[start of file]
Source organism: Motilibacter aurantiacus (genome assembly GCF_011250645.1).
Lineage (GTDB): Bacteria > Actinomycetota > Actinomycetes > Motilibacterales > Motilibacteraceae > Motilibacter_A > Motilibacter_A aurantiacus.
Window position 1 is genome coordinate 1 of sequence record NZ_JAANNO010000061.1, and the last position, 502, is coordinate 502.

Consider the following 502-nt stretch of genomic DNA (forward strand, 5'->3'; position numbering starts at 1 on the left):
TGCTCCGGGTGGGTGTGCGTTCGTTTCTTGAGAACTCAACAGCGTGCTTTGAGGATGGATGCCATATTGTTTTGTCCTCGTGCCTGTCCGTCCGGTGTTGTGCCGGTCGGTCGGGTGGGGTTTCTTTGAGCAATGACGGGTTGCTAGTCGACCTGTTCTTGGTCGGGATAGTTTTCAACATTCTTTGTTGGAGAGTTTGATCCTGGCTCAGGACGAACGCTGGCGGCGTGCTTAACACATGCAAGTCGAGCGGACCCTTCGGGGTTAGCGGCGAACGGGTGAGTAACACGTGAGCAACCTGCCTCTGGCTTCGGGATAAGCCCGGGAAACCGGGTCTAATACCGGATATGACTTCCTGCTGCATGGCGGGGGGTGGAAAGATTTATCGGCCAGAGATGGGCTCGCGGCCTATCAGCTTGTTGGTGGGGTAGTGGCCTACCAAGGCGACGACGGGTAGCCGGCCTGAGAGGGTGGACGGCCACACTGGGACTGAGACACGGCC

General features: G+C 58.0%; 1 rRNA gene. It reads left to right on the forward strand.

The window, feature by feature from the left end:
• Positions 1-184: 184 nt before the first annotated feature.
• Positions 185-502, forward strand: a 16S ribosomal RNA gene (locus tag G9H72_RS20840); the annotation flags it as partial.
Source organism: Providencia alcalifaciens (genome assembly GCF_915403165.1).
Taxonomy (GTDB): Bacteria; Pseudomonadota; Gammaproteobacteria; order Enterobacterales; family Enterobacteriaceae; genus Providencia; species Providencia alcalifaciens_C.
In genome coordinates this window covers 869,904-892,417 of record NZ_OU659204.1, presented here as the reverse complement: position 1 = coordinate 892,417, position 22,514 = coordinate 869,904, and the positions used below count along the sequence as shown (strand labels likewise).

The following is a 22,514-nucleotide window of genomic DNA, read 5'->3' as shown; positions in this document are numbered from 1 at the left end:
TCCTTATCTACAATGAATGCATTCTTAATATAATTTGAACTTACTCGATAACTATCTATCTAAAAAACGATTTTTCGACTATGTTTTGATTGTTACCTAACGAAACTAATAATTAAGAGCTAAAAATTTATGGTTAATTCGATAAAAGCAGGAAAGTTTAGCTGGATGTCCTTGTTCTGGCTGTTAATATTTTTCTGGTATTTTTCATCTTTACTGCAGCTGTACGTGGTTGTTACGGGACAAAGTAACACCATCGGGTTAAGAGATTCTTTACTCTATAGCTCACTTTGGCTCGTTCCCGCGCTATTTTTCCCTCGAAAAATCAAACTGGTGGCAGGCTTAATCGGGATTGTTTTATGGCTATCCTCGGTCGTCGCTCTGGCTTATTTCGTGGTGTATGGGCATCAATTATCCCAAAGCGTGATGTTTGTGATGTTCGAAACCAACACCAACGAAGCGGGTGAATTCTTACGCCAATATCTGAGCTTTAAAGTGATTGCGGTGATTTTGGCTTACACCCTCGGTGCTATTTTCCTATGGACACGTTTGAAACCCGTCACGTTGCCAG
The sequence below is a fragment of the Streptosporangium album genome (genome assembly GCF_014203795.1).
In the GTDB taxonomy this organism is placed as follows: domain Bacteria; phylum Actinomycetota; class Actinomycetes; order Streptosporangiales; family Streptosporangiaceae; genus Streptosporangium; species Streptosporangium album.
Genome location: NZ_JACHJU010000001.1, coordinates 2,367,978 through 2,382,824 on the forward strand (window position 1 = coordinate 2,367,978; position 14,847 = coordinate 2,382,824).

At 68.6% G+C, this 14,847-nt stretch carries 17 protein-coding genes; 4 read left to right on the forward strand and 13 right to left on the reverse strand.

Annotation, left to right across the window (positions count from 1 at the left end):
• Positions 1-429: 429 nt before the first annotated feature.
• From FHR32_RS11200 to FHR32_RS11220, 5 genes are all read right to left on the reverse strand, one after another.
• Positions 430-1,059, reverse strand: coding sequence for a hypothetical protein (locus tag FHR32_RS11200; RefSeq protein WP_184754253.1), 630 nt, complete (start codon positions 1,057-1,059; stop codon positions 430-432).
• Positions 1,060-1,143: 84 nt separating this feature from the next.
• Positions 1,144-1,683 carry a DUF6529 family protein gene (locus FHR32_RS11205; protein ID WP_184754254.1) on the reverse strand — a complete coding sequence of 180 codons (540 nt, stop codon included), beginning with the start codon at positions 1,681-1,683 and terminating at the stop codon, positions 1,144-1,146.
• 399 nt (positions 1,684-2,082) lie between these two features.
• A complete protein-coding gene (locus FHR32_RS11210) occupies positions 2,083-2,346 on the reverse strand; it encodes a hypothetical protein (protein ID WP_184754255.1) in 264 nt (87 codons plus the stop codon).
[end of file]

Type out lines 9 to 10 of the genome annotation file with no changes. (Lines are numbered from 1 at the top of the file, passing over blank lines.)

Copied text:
• Positions 185-502, forward strand: a 16S ribosomal RNA gene (locus tag G9H72_RS20840); the annotation flags it as partial.
Source organism: Providencia alcalifaciens (genome assembly GCF_915403165.1).